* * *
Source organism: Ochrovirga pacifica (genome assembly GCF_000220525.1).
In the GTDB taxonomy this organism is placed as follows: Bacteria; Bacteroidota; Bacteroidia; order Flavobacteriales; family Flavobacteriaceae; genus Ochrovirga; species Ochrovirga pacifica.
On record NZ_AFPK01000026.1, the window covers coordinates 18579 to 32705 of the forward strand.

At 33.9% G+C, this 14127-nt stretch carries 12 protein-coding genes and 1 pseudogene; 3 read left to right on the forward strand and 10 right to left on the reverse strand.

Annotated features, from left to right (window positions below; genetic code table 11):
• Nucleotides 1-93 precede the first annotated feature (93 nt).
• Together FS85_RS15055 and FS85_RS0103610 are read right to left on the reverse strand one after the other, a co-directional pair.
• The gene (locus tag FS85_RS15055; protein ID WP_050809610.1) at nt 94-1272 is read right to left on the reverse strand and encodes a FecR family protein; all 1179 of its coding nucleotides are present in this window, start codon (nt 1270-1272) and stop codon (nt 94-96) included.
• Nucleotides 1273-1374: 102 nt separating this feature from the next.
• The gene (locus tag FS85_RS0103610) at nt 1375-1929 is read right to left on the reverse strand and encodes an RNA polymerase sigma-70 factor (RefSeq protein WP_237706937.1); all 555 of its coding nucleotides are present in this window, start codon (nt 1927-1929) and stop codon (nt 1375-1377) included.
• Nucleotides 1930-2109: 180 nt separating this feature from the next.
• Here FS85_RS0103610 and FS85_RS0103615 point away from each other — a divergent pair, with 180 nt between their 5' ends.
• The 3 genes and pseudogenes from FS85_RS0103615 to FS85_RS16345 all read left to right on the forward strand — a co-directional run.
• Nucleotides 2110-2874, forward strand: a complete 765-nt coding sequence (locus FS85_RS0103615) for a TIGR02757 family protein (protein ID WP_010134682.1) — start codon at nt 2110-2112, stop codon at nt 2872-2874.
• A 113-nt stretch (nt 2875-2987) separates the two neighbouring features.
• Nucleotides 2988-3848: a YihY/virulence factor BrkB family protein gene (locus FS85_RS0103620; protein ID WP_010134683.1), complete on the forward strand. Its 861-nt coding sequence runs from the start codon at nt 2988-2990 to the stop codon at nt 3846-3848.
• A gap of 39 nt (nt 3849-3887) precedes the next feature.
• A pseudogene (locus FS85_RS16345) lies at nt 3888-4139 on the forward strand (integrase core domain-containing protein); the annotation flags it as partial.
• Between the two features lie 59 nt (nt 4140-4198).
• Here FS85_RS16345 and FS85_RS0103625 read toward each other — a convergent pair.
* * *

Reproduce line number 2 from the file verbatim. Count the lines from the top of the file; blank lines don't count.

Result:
In the GTDB taxonomy this organism is placed as follows: Bacteria; Bacteroidota; Bacteroidia; order Flavobacteriales; family Flavobacteriaceae; genus Ochrovirga; species Ochrovirga pacifica.